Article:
NSA Initiated Expanded Spying Effort

Erich Lichtblau and Scott Shane report that the NSA started the post-9/11 expansion of electronic surveillance on its own initiative under existing law.

The National Security Agency acted on its own authority, without a formal directive from President Bush, to expand its domestic surveillance operations in the weeks after the Sept. 11 attacks, according to declassified documents released Tuesday.

The N.S.A. operation prompted questions from a leading Democrat, Representative Nancy Pelosi of California, who said in an Oct. 11, 2001, letter to a top intelligence official that she was concerned about the agency’s legal authority to expand its domestic operations, the documents showed. Ms. Pelosi’s letter, which was declassified at her request, showed much earlier concerns among lawmakers about the agency’s domestic surveillance operations than had been previously known. Similar objections were expressed by Senator John D. Rockefeller IV, Democrat of West Virginia, in a secret letter to Vice President Dick Cheney nearly two years later.

The letter from Ms. Pelosi, the House minority leader, also suggested that the security agency, whose mission is to eavesdrop on foreign communications, moved immediately after the Sept. 11 attacks to identify terror suspects at home by loosening restrictions on domestic eavesdropping. The congresswoman wrote to Lt. Gen. Michael V. Hayden, then head of the N.S.A., to express her concerns after she and other members of the House and Senate Intelligence Committees received a classified briefing from General Hayden on Oct. 1, 2001, about the agency’s operations. Ms. Pelosi, then the ranking Democrat on the House Intelligence Committee, said, “I am concerned whether, and to what extent, the National Security Agency has received specific presidential authorization for the operations you are conducting.” The answer, General Hayden suggested in his response to Ms. Pelosi a week later, was that it had not. “In my briefing,” he wrote, “I was attempting to emphasize that I used my authorities to adjust N.S.A.’s collection and reporting.” [emphasis added]

It is not clear whether General Hayden referred at the briefing to the idea of warrantless eavesdropping. Parts of the letters from Ms. Pelosi and General Hayden concerning other specific aspects of the spy agency’s domestic operation were blacked out because they remain classified. But officials familiar with the uncensored letters said they referred to other aspects of the domestic eavesdropping program. Bush administration officials said on Tuesday that General Hayden, now the country’s No. 2 intelligence official, had acted on the authority previously granted to the N.S.A., relying on an intelligence directive known as Executive Order 12333, issued by President Ronald Reagan in 1981. That order set guidelines for the collection of intelligence, including by the N.S.A. “He had authority under E.O. 12333 that had been given to him, and he briefed Congress on what he did under those authorities,” said Judith A. Emmel, a spokeswoman for the Office of the Director of National Intelligence. “Beyond that, we can’t get into details of what was done.”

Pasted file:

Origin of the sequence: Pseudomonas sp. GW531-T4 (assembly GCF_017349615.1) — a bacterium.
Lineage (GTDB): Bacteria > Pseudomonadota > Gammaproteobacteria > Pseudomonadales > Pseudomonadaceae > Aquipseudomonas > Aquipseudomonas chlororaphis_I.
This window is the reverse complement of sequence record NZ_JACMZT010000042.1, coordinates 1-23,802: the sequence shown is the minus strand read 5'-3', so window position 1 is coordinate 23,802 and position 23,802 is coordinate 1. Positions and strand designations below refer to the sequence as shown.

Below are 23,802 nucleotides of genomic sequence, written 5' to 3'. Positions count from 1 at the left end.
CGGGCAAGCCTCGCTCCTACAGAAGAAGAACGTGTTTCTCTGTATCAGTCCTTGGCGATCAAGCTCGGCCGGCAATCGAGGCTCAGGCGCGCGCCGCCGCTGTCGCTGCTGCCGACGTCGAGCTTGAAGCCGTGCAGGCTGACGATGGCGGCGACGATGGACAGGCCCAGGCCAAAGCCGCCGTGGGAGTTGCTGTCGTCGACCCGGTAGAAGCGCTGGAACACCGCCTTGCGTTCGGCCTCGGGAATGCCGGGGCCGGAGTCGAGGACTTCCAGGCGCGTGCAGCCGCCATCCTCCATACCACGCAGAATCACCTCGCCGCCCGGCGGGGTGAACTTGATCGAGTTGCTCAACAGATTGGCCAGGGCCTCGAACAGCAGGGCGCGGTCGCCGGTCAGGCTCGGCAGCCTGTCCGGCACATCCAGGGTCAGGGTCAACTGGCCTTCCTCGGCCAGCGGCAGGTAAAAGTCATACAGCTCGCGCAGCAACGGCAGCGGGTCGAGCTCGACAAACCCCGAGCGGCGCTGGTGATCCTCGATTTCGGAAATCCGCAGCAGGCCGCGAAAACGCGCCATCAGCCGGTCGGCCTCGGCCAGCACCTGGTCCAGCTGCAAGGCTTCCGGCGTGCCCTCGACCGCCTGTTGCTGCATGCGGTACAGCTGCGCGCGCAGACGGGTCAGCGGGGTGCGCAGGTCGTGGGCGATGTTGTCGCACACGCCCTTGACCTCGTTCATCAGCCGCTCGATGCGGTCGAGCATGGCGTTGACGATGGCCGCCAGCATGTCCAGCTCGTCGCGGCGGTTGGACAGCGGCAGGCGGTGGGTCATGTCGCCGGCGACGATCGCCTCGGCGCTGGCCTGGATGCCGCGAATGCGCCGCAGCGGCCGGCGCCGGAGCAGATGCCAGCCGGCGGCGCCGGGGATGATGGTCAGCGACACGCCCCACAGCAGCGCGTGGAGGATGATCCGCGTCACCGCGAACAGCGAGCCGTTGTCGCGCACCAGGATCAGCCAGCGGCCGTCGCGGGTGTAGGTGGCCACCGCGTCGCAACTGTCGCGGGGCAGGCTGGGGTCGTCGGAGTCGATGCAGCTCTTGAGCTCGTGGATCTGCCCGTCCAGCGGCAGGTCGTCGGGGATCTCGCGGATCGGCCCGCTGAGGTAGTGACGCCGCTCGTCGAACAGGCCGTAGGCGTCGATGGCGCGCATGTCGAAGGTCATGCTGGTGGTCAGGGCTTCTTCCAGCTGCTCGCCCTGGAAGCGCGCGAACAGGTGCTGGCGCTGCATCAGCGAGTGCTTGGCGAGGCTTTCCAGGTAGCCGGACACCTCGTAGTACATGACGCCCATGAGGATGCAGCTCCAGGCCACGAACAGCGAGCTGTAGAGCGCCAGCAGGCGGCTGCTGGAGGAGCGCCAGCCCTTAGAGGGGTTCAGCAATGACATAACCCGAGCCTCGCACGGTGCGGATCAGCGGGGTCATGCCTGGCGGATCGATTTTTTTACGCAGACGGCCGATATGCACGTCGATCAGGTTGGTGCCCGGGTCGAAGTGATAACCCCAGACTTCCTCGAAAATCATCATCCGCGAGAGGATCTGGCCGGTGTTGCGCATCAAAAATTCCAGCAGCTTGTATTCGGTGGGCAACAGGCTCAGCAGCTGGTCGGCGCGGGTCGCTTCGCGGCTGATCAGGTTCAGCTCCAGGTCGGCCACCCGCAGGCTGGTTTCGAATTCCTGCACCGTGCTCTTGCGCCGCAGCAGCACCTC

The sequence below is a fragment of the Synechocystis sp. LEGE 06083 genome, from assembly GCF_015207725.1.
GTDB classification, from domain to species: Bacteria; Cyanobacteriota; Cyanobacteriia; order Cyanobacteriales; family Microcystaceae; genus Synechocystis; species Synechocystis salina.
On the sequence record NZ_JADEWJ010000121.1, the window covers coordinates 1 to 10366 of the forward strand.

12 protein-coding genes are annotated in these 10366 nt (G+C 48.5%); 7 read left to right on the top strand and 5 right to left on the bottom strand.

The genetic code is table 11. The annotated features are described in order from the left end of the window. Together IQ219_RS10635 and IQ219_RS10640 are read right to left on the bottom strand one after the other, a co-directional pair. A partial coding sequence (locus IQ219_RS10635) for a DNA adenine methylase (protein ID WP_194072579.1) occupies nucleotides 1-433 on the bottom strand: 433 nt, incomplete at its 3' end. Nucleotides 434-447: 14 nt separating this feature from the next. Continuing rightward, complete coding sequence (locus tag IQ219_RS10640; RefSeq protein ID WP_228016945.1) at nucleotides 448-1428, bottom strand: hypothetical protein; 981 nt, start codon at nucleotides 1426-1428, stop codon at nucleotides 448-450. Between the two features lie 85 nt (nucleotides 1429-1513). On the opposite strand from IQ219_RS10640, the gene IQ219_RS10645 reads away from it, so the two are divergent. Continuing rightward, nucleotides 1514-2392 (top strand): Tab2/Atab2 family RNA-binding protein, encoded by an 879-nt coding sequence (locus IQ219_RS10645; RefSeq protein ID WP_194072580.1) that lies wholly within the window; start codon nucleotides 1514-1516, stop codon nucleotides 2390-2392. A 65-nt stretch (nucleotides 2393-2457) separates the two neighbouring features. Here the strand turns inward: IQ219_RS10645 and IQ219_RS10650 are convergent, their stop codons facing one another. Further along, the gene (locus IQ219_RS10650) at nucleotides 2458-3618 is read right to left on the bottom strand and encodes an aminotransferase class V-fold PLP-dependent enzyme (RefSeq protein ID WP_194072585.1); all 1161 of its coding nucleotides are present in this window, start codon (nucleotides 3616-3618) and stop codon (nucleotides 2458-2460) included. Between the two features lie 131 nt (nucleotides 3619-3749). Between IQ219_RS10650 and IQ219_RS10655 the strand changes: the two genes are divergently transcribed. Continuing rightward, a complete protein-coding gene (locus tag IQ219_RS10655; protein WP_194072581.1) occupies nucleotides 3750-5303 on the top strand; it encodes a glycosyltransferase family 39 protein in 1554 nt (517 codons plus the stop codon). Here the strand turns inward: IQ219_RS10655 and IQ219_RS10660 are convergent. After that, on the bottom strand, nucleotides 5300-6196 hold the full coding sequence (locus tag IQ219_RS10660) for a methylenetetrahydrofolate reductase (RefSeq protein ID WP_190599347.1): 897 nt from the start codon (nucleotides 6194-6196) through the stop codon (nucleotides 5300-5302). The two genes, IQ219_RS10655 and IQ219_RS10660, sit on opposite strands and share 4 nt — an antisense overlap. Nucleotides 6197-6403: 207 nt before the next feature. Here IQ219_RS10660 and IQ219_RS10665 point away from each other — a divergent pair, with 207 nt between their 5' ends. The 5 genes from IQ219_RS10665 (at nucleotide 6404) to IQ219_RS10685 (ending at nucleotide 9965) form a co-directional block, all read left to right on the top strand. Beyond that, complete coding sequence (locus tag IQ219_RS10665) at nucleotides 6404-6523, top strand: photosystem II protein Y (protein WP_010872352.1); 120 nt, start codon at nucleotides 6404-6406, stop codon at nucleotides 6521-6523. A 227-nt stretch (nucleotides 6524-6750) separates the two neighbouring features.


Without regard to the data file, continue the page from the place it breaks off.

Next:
Quite interesting, if a tad confusing. This doesn’t absolve President Bush of any blame, since he ultimately authorized the controversial warrantless interception of domestic communications. It does, however, further emphasize that appropriate leaders in Congress were in the loop and that there was a legitimate sense that what was being done was within the scope of executive authority.

FILED UNDER: Intelligence, , , , , ,
James Joyner
About James Joyner
James Joyner is a Security Studies professor at Marine Corps University's Command and Staff College and a nonresident senior fellow at the Scowcroft Center for Strategy and Security at the Atlantic Council. He's a former Army officer and Desert Storm vet. Views expressed here are his own. Follow James on Twitter @DrJJoyner.

Comments

  1. Anderson says:

    I don’t quite follow you on “in the loop”:

    “You seemed to be inviting expressions of concern from us, if there were any,” Ms. Pelosi wrote, but she said that the lack of specific information about the agency’s operations made her concerned about the legal rationale used to justify it.

    Doesn’t sound like meaningful oversight, does it?

  2. James Joyner says:

    Meaningful oversight? Maybe not. I’m just saying that we now know that key members of the Intelligence committees and the leadership knew about the program from the earliest days. That they didn’t halt it is, if not an indication of support, at least a clue that they didn’t think it was a huge red flag.